Get LISNews via email! Enter Your Email Address:
The leaky net, from The BBC says in everyday life, with a few simple precautions, you can keep your personal details private. But on the net, almost no matter what you do, you leave behind scraps of information about what you have been doing.
The Wausau Daily Herald Reports the same anonymity that protects Internet users from credit card and identity thefts and from having ne'er-do-wells show up on their doorsteps is a hindrance to law enforcement officers.
Steve Fesenmaier writes "Corporations and other organizations are snooping on their workers' computers more than ever. Here is a good survey of what is going on - and how organizations should have a printed policy,etc.The full story is at
The NYTimes. They say corporate executives are becoming increasingly aggressive about spying on their employees, and with good reason: now, in addition to job shirkers and office-supply thieves, they have to worry about being held accountable for the misconduct of their subordinates. "
Two cheeky fellows at MIT have turned the tables on the US government and its Total Information Awareness program by creating a website that offers information on government officials. Called Government Information Awareness the bonus is that anyone can add their own intelligence reports on officials, with no requirement that the information be verified. One of the project\'s creators, Chris Csikszentmihalyi, refers to it as \"sort of a citizen\'s intelligence agency.\" The TIA, now renamed the Terrorist Information act, after a public outcry over privacy concerns, was created to track possible terrorist activity by analyzing vast amounts of information stored in government and private databases, such as credit card data.
The rest of the story here from Boston.com and here from Wired. Also a great discussion at slashdot. GIA page is very slow to load, or will not load at all, as of 7/5 a.m.
Someone writes " Jonathan Krim
Washington Post Staff Writer looks at the state of online privacy. With the onslaught of spam, almost all companies promise not to sell consumer data. But many don't mention that such information is rented. This means that the list owner won't release the data to an outside marketer, but it will send messages to the list on the outsider's behalf. Targeted lists available for rent number in the thousands, including those from magazines, professional organizations and even political interest groups such as Republicans for Jesus.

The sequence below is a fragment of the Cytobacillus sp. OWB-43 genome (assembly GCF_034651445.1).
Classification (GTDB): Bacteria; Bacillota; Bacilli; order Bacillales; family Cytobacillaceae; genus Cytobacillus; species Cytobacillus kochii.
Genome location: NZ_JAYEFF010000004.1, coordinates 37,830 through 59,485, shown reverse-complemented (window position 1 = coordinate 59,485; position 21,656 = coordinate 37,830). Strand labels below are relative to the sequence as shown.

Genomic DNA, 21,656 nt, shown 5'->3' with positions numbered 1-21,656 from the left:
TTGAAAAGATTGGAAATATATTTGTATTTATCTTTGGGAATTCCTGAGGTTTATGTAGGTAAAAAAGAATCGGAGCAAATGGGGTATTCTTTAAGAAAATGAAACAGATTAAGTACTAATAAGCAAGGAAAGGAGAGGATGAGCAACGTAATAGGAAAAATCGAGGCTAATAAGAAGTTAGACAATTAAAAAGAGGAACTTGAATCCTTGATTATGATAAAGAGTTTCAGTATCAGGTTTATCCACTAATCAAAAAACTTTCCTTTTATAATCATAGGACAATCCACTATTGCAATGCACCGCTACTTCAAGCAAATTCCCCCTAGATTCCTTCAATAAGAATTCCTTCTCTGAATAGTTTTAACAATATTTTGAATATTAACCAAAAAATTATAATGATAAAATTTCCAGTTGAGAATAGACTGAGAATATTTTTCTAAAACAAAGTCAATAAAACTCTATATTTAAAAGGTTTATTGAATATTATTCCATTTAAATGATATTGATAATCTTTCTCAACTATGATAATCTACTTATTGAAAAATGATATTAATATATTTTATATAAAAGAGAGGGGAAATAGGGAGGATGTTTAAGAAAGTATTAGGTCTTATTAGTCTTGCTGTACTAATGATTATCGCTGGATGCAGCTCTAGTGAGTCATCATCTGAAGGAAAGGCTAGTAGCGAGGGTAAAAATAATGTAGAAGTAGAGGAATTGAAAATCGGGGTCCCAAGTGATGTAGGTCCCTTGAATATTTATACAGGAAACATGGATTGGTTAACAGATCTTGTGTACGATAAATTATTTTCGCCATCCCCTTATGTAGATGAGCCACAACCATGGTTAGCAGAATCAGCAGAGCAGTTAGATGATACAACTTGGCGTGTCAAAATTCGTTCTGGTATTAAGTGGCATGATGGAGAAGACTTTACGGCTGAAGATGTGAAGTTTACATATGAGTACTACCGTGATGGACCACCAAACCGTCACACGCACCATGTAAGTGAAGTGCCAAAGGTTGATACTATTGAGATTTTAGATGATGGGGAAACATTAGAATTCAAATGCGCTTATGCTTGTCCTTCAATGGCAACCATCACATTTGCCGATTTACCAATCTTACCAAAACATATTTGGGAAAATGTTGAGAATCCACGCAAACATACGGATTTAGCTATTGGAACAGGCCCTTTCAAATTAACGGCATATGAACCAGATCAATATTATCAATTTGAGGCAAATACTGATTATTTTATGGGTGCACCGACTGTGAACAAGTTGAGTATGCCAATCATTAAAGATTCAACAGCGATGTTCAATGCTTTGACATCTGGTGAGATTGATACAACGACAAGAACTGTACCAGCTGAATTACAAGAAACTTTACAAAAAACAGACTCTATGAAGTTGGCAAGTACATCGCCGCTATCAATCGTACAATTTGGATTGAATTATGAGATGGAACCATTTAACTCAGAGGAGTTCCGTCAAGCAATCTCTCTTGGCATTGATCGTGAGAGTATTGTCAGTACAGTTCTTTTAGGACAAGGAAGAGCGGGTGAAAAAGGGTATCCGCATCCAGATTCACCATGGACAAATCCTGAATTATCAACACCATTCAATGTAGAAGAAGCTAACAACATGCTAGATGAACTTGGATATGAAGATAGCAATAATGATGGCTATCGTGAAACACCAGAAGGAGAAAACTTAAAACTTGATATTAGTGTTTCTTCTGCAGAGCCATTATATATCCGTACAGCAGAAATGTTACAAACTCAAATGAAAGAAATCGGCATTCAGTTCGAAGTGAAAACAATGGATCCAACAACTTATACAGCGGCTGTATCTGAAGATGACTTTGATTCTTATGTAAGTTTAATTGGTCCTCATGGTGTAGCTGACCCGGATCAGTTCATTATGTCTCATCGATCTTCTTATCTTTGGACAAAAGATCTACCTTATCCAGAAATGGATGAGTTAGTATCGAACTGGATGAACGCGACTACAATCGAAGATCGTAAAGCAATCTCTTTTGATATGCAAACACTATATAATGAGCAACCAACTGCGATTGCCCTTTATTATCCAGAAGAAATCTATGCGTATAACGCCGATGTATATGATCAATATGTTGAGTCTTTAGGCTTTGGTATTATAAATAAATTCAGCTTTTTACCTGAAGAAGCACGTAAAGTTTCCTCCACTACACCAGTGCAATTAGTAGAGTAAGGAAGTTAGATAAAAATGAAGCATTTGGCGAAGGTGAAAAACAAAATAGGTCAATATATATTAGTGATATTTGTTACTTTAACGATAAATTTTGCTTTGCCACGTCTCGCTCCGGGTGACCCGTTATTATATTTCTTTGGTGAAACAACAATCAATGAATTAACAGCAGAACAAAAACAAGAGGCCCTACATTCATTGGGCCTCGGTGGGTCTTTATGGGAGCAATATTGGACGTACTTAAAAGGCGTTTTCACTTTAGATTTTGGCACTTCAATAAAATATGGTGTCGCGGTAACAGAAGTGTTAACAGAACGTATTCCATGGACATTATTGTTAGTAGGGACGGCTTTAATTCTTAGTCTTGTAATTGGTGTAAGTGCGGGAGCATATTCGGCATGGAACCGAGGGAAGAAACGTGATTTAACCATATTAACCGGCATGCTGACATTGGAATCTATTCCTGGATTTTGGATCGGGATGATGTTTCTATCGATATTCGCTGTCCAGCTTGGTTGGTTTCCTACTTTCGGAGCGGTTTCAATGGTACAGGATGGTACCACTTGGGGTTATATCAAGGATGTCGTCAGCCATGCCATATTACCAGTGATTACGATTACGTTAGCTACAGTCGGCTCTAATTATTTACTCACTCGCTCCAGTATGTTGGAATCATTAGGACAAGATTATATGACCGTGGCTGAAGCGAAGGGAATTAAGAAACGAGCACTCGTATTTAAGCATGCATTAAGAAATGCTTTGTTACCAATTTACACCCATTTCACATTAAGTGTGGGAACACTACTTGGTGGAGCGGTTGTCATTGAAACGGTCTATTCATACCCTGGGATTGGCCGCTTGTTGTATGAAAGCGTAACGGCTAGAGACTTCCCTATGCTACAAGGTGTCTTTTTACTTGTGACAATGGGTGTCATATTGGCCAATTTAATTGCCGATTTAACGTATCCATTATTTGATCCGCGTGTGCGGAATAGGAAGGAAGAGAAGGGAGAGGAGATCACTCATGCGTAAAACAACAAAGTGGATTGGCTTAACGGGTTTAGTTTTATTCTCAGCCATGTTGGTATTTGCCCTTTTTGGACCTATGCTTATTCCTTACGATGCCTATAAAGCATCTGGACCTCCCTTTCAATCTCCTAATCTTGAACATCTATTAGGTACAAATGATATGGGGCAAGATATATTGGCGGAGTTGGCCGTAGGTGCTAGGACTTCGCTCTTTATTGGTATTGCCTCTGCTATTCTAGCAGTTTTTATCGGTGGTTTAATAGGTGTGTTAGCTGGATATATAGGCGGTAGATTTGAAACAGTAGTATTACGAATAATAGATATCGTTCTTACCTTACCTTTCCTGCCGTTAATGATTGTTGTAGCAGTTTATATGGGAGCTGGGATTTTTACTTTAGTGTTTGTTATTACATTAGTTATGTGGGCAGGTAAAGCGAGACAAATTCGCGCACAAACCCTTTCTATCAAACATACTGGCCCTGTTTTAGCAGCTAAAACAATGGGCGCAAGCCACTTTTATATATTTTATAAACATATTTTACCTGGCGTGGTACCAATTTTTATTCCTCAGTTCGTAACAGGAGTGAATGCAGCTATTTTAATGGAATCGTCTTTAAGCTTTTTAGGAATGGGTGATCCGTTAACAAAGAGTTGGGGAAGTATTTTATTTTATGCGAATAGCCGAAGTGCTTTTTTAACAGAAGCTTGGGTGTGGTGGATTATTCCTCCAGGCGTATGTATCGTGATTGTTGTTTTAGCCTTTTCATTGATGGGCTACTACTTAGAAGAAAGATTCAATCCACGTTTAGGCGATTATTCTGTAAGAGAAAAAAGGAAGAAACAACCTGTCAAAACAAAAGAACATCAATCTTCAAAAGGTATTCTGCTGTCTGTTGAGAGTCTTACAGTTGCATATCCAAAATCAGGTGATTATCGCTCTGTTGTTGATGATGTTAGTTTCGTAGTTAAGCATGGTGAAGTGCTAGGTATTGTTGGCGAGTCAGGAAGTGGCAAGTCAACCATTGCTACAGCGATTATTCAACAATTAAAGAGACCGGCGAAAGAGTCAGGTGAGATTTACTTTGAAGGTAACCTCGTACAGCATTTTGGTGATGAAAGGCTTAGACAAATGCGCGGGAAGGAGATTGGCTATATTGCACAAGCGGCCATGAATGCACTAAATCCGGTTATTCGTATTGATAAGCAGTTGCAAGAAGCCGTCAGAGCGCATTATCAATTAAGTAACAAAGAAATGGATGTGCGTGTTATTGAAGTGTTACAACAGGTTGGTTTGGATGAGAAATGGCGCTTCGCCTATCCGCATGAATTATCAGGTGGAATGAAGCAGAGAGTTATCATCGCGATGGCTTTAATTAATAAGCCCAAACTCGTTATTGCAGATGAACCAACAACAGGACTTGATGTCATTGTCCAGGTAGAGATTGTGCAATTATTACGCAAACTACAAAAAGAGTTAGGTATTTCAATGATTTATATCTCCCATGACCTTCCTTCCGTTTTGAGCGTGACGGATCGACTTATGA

"Companies continually troll for, and exploit, personally identifiable information," said Joseph Turow, a media professor at the University of Pennsylvania who specializes in mass marketing. "Some Web sites unabashedly collect all the information they can about visitors and market [it] as aggressively as they can to advertisers and other marketers."
David Hoye has A Column on keeping your computer tracks a secret.
He says Pornography might be at the top of a few lists. But there are plenty of other reasons to cover your electronic tracks. Hiding online shopping for a surprise birthday gift, keeping a nosy roommate at bay or cleaning up an old computer before it's donated are just a few.
He provides a few ways to cover your tracks.
A Very Defiant Duckling Named Ender writes:
"Saying they are worried about Americans' privacy, Pentagon officials announced in a report today that they were changing the name of a projected system to mine databases for information to help catch terrorists to Terrorist Information Awareness from Total Information Awareness."
Ender gives us several views of the story, from the New York Times, the National Law Journal and the Gulf News
(Dateline Dubai). Also an interesting op/ed by Ted Rall.
CNN Reports on an unusual coalition of liberal and conservative advocacy groups and some senators who want to keep tight congressional control on the Pentagon's planned anti-terror surveillance system despite new promises it will use only legally collected personal data.
Surveillance Nation-2 (Part 1) from Technology Review says though we are submitting ourselves to a proliferation of monitoring technologies, a loss of privacy is not inevitable.
They say it will be constrained by the structure of the huge databases necessary to store and manipulate surveillance data—and by the cultural and legal environment in which those databases arise. In fact, the way databases are configured may help foster accountability and usage policies that could regulate the deployment of surveillance.
NPR\'s Larry Abramson reports on librarians\' concerns that anti-terrorism laws will require them to violate their patrons\' privacy. Librarians are holding workshops to learn about their responsibilities and options.
Listen Here [Real File]
Thanks to Jen Young for this link.
Sammy writes "Stephen Lawson, IDG News Service has written a rather long look at all the ways we are being watched from all sides, government, corps, and your boss. He finishes with a look at surveillance nightmares that will probably just be bad dreams for a long time. They include Heat-sensitive infrared cameras, Robotics technology, military satellites and face-recognition.
Does anyone care?